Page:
Since knowledge can become obsolete over time, capturing and using existing knowledge to predict the future can be woefully wrong. Using old knowledge to predict the future is predisposed to failure. In order to take advantage of this remaining competitive resource, organizations need to create new knowledge. The process of creating new knowledge can start by using well-defined business and competitive intelligence-gathering processes. The newly gathered business and competitive intelligence can then be converted into new knowledge. In order to profit from the newly created knowledge, this knowledge must then be openly shared throughout the organization. In order to achieve this, organizations will need to create and foster a knowledge-sharing culture. Creating a culture of trust and sharing can overcome the notion that the people in an organization are unlikely to share knowledge. Competitors can replicate and take away all other sources but the knowledge an organization created and processed. Cumulatively, the new knowledge-creating process can help organizations gain long-running, sustainable competitive advantage.
Adam, G. (2003). Towards an integrated future. Knowledge Management, 6(9), p. 17.
Alderson, W. (1937). A marketing view of competition. Journal of Marketing, 1, 189–190.
Buckman, R. (2004). Building a knowledge driven organization. New York: McGraw-Hill Companies.
Chaston, I. (2000). Relationship marketing and the orientation customer require of suppliers: Assessing the influence on service satisfaction in the UK SME manufacturing sector. Service Industry Journal, 20(3), 36–47.
Chaston, I. (2004). Knowledge-based marketing. London: SAGE Publications, Ltd.
Dixon, N. M. (2000). Common knowledge. How companies thrive by sharing what they know. Boston: Harvard Business School Press.
Douglas, S. P., & Craig, C. S. (1999). Configurable advantages in global markets.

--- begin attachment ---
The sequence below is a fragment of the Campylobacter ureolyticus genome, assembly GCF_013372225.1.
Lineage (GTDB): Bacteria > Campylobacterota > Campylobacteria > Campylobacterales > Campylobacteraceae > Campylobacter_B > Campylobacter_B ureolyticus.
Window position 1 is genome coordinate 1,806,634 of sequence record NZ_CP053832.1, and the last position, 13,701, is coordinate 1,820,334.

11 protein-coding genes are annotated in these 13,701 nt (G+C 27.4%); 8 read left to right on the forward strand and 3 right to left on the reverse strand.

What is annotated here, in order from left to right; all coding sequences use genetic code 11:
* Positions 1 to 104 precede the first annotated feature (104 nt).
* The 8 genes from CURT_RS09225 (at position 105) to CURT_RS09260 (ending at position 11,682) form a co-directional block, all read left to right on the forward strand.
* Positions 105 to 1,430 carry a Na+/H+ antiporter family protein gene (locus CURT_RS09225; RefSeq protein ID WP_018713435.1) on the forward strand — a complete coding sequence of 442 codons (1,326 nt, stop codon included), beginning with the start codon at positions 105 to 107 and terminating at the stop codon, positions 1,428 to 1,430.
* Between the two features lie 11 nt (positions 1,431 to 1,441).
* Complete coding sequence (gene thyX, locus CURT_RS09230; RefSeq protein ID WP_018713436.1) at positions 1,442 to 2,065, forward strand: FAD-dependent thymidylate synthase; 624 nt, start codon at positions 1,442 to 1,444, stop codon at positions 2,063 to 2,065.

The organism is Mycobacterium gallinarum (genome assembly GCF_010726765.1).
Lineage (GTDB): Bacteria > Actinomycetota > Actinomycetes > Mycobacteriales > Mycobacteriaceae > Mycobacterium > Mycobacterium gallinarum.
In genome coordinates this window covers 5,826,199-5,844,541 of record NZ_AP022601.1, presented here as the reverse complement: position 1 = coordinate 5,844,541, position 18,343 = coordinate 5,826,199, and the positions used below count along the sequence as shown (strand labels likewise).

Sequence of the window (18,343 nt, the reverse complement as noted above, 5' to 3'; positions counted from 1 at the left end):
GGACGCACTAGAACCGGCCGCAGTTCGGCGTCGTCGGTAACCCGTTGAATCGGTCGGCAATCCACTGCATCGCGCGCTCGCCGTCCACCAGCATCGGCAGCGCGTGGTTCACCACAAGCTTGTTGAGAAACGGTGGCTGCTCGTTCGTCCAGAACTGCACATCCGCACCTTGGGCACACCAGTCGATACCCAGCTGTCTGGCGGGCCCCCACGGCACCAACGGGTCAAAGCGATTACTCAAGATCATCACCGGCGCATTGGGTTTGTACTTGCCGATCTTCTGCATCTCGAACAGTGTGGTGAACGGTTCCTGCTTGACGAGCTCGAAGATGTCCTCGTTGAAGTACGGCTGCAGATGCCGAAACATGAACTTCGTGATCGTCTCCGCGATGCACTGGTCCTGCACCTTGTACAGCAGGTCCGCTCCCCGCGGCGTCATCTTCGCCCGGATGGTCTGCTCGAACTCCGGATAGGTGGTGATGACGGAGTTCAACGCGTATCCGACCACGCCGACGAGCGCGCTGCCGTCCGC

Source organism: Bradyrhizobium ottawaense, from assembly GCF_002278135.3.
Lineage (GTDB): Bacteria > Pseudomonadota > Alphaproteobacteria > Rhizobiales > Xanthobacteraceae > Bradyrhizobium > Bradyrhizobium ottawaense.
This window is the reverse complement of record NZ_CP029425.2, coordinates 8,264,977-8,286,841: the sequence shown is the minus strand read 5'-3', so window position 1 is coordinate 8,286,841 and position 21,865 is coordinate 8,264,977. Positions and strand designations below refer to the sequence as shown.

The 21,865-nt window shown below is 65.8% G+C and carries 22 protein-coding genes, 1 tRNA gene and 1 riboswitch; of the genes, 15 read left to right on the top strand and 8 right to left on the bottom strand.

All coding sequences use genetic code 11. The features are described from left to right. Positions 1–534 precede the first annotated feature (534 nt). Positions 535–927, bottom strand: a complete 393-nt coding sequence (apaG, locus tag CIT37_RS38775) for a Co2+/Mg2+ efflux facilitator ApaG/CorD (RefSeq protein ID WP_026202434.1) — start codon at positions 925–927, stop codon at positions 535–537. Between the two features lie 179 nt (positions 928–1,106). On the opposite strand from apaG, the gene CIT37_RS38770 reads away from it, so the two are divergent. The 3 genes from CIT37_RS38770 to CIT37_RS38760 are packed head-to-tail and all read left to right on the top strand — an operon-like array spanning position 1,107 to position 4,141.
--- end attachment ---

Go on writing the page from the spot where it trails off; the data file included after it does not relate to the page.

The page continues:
Drucker, P. F. (1995). The program outcomes t-capitalist executive in managing in a time of great change. New York: Penguin.
Fahy. J (2001). Role of Resources in Global Competition (Routledge Studies in International Business and the World Economy). New York: Routledge Publication
Firestone, J., & McElroy, M. (2003a). Key issues in the new knowledge management. Burlington, MA: Butterworth Heinemann.
Firestone, J., & McElroy, M. (2003b). The new knowledge management. Knowledge Management, 6(9), 12.
Hamel, G., & Prahalad, C. K. (1989, May-June). The strategic intent. Harvard Business Review.
Hart, C. (2003). Doing literature review [Electronic version]. Thousand Oaks, CA: Sage Publications.
Jackson, S. E., Hitt, M. A., & Denisi, A. S. (2003). Managing knowledge for sustained competitive advantage: Designing strategies for effective human resource management. San Francisco, CA: Jossey-Bass
Kahaner, L. (1996). Competitive intelligence: How to gather, analyze, and use information to move your business to the top. New York: Touchstone.
Kotler, P. (1994). Marketing management, analysis, planning, and control. New York: Prentice-Hall.
Lelic, S. (2004). Managing the knowledge life cycle. Knowledge Management, 6(9), p. 6.
McElroy, M. W. (October, 1999). The second generation of KM. Knowledge Management, pp. 86–87.
McElroy, M. (2003). The new knowledge management: Complexity, learning, and sustainable innovation. Burlington, MA: Butterworth-Heinemann.
McFayden, A., & Canella, A. (2004). Social capital and knowledge creation: Diminishing returns of the numbers and strength of exchange relationship. The academy of management Journal, 47(5), pp. 35-37.
Nonaka, I., & Takeuchi, H. (1995). The knowledge creating company. New York: Oxford University Press.
Porter, M. (1985). Competitive advantage: Creating and sustaining superior performance. New York: Free Press.
Shaker, S., & Gembicki, M. (1999). The War room guide to competitive intelligence. New York: McGraw-Hill.
Stenmark, D. (2002). Information vs. knowledge: The roles of intranets in knowledge management. Paper presented at the 35th Hawaii International Conference on System Sciences.
Sveiby, K. E. (1997). The new organizational wealth: Managing, measuring knowledge-based assets. San Francisco: Berrett-Koehler Publishers.
Thurow, L. C. (2003). Fortune favors the bold: What we must do to build a new and lasting global prosperity. New York: HarperCollins Publishers. 2003 Global Most The 2003 Global Most Admired Knowledge Enterprises.
Toffler, A. (1999). Power shift: Knowledge, wealth, and violence at the edge of the 21st century. New York: Bantam Books.
Wiig, K. (1994). Knowledge management foundations: Thinking about thinking: How people and organizations represent, create, and use knowledge. Arlington, TX: Schema Press.